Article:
Victory by knockout, in the first round. Andry Rajoelina had no trouble winning the Malagasy presidential election in the first round, obtaining 58.95% of the votes cast, according to the electoral commission (Ceni) count released on November 25. “I will be the president of all Malagasy people,” he declared, the result immediately known. “This victory is that of all Malagasy people, without exception,” he insisted.
A victory for all Malagasy people, really? We can doubt it, given the historic level reached by abstention. Because 54% of the 11 million voters boycotted this first round. Abstainers were therefore more numerous than participants: a result which reveals the massive extent of rejection, distrust or indifference towards the electoral process. Participation is in clear decline, if we compare it to the previous presidential election of 2018 where it was 54.23% in the first round. It is even in free fall compared to the 2013 presidential election, when it was 64%.
Boycott of the presidential election
This new situation is explained by the boycott of the presidential election decided by the main opposition candidates (10 out of the 12 running against the outgoing president), including the two former presidents Hery Rajaonarimampianina and Marc Ravalomanana. They withdrew from the electoral process to denounce the illegitimacy of Andry Rajoelina’s candidacy after discovering that he had obtained French naturalization, discreetly, in 2014. This revelation caused a stir on the Big Island where relations with the former colonial power are not peaceful. Lacking a choice, most voters did not come out to take part in a predetermined election, since Andry Rajoelina no longer had a serious candidate facing him.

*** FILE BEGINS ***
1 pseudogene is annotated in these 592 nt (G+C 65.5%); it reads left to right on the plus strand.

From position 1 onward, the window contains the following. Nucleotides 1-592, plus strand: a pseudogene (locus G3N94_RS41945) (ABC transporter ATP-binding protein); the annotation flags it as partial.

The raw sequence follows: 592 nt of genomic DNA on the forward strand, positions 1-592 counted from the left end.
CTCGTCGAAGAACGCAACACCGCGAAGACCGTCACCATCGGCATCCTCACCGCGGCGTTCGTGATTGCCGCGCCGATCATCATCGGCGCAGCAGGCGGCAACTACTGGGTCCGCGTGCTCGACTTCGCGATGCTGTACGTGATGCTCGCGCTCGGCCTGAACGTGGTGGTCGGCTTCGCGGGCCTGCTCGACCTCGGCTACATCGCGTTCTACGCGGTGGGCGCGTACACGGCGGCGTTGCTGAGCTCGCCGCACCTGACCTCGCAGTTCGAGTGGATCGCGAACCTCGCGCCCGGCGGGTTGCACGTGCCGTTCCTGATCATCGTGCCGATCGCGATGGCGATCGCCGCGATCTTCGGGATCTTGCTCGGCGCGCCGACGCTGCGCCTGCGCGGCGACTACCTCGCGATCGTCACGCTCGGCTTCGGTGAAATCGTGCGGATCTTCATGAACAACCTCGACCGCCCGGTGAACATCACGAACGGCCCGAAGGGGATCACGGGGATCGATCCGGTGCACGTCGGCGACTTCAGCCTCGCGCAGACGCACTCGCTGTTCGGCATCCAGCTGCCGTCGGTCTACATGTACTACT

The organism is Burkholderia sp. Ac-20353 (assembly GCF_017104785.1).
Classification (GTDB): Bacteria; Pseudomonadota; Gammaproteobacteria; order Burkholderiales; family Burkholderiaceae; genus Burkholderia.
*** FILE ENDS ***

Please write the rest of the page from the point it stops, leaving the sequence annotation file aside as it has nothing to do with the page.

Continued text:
Of course, the opposition denounced the result of the CENI “We will not recognize the results of this illegitimate election, riddled with irregularities, and we decline all responsibility for the political and social instability that could result from it”, a- she warned in a joint statement. However, she did not call on the Malagasy people to take to the streets to reject the re-election of Andry Rajoelina. An attitude that contrasts with the calls to demonstrate that she launched almost daily and for weeks before the presidential election. Demonstrations which did not meet with popular success, and which were regularly dispersed with tear gas.
Take note of Andry Rajoelina’s victory
On the international level, we take note of this provisional result, following the example of the International Organization of the Francophonie (OIF). A minimal recognition that she counterbalanced by declaring that she “notes a divided Malagasy society, and expresses its deep concern about the post-electoral phase with high risks of protests and persistent tensions”.
The High Constitutional Court (HCC) has nine days, that is to say until December 4, to proclaim the final results of this election. Rumor has it in Antananarivo that the HCC should make this proclamation on Friday December 1st.